Several years back, I was invited to watch presentations by senior business school majors at the university. Their project involved making recommendations to a hypothetical non-profit business involved in charitable work about how to better utilize their resources. I teach classes on Catholic social justice, which is probably why I was invited to this little shindig, as if to say to those of us in the Humanities: “See; business school isn’t all about profit; we can work for non-profit organizations too!”
I believe, with St. John Paul II, that work is a good thing, an ennobling thing, allowing people to support themselves and their families and produce things other people need. So there was really no need to tack on the “non-profit” part for my benefit. Working for a good company that produces a good product and pays a decent wage is a tremendous social benefit. There’s no need to be ashamed of the fact that the company makes money, as long as the prices are fair and the distribution of the profits equitable.
And yet, non-profits do important work as well. Either way, I’m always honored to be invited to almost any gathering if the snacks are tasty and free.
Two problems struck me immediately, however, about these very well-intentioned students. The first is the extent to which you’ve crippled yourself from the start if you can’t string together a series of grammatical sentences. Words are important. Words mean something, or are supposed to. Your words communicate something about you, especially when they communicate very little about anything else. Empty verbiage suggests an empty mind. If you assume “it’s all about the numbers,” then you’re wrong.
Which brings me to my next point. My wife has a motto: “The answer is always people.” This motto also has a coda: “If you’re dealing with managers for whom the answer is not people, then you need to get rid of that manager as quickly as possible and find someone for whom the answer is always people.”
Here were these earnest young business students plotting out the future of some noble, little non-profit – doing good for the world, engaging in good Catholic social justice-type stuff – and yet I couldn’t help but think: “Business for these kids is all about levers and pulleys. It’s all about moving numbers around on a spreadsheet. Get a loan here. Expand operations there. Reorganize operations in this way. Make more effective use of technology in that way. But above all, use social media to get your message out. (In my experience, the universal answer to all business questions for young people today is: “Use social media to get your message out.”)
What about the mission of the non-profit – the ends it was created to serve? Yes, yes – we were repeatedly informed that all these various machinations were to be in service of “the mission” – whatever that was. It wasn’t clear any of the students had read or understood the mission. How could they have? It was a hypothetical non-profit. And real non-profits, like all real businesses, are made up of real people who interact with other real people. There was no sign of an awareness of actual human beings in anything these students proposed.
These students, however “noble” the non-profit they were planning for, were getting just that sort of training that characterizes a certain sector of today’s managerial class, for whom “business” is about moving “stuff” around, numbers on a spreadsheet, financing, constant reorganization of sectors, and social media, all carried out with constant lip service to (but precious little understanding of) the mission, the goals to be served, or the people to be served.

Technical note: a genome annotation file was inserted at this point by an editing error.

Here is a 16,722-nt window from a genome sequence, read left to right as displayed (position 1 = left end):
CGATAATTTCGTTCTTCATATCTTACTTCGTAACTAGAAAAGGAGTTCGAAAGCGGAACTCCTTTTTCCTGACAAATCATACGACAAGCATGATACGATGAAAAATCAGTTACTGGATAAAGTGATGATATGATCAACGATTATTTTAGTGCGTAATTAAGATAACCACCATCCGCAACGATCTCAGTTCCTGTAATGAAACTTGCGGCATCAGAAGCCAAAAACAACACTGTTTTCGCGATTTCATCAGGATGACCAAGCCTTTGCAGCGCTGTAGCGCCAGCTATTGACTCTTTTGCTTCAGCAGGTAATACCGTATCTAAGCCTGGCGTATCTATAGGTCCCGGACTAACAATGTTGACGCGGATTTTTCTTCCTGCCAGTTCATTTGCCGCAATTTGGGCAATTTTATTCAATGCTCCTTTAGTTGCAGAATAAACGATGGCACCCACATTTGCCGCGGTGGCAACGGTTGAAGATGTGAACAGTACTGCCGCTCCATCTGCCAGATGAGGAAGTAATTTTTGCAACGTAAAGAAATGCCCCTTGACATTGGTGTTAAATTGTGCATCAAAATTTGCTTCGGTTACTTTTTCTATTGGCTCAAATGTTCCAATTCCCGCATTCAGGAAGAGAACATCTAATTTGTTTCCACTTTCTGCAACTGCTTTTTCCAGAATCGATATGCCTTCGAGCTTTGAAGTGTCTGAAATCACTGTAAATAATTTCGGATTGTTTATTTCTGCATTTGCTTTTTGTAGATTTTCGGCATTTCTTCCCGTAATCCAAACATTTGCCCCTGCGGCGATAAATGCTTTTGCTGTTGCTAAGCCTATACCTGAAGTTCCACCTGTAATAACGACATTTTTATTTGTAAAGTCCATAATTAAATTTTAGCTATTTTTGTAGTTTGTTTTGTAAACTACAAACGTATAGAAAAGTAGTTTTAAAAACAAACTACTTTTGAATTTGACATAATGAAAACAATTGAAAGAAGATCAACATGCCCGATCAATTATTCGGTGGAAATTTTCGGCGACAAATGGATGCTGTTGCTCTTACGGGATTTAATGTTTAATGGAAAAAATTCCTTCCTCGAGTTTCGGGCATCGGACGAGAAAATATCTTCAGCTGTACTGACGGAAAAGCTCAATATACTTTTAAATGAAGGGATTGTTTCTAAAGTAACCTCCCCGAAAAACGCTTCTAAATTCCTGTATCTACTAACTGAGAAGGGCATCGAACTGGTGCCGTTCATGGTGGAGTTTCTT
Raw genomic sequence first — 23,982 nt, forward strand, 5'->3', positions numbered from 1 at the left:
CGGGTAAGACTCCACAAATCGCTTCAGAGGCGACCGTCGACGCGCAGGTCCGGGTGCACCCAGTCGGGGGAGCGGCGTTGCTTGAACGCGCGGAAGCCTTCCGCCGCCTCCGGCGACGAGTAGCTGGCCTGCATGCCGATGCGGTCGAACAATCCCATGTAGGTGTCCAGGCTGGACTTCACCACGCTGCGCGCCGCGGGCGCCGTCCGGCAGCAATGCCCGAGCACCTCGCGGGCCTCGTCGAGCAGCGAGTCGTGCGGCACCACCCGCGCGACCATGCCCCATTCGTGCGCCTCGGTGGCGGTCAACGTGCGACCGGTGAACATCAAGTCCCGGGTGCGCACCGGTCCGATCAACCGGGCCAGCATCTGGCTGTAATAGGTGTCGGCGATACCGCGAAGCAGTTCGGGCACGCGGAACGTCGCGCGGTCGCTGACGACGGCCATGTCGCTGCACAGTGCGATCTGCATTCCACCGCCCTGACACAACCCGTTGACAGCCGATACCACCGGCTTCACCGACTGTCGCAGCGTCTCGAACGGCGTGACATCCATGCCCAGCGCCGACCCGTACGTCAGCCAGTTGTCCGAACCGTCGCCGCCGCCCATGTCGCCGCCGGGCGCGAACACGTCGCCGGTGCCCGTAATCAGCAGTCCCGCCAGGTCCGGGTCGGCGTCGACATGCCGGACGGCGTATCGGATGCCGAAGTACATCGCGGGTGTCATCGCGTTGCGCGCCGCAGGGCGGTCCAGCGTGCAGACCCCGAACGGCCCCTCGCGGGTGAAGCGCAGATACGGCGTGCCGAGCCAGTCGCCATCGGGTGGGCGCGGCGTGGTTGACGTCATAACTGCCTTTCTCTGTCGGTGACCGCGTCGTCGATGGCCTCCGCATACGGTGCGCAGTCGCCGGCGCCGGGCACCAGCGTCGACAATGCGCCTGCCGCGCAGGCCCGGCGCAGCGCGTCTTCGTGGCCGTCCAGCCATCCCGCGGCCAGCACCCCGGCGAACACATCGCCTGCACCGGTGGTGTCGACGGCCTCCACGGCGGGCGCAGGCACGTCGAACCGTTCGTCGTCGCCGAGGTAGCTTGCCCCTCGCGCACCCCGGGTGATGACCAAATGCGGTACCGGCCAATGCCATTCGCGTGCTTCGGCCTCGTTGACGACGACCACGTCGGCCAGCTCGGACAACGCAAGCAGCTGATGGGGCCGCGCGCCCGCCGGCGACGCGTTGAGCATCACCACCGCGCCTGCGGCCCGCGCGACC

How many mid-level managers in your organization can prattle on endlessly in empty pieties about “the mission” of the institution, but do little more than disturb all the people who do the actual work, uprooting and moving them around in constant “institutional reorganizations.” I know people in institutions that have had four re-organizations in the last five years, six different bosses to whom they had to answer, and been forced to move offices three times, once with a complete re-design of their working space, from closed offices to cubicles.
Had the institution spent all that time, energy, and money doing what their institutional goals said they were supposed to be doing, they would have: (A) been distinctly more productive; (B) had a much happier workforce; and (C) been able to pay each worker $1000 more at the end of the year — $3000 if they had gotten rid of the six-figure salaried vice president who spent most of his time reorganizing sectors and moving people around.
There are no “hypothetical” companies with “hypothetical” challenges any more than there are any “common, average, everyday” families. Years ago, a friend of mine read a statistic stating that the “average family” had 2.4 children. “That’s absurd,” he replied. “There is no family that has .4 of a child.” Such is the difference between statistics and reality.
We need to challenge our future business leaders to move beyond the levels of mathematical and mechanical abstraction. They need to learn to walk the halls and corridors of the businesses they are called upon to serve and meet and talk to the people who work there. Only by immersing themselves with love in that concrete reality will they begin to perceive the real needs calling out to be met and encounter the people whose skills can meet them.
Soulless bureaucracy is the “iron cage” of our time. The answer is always people. If you don’t understand that, quit. If you’re at a school that doesn’t understand that, find one that does.
Catholic social justice begins with people – regular, everyday workers – not with the latest fad popular among the bourgeois class.
Think eternal, act local.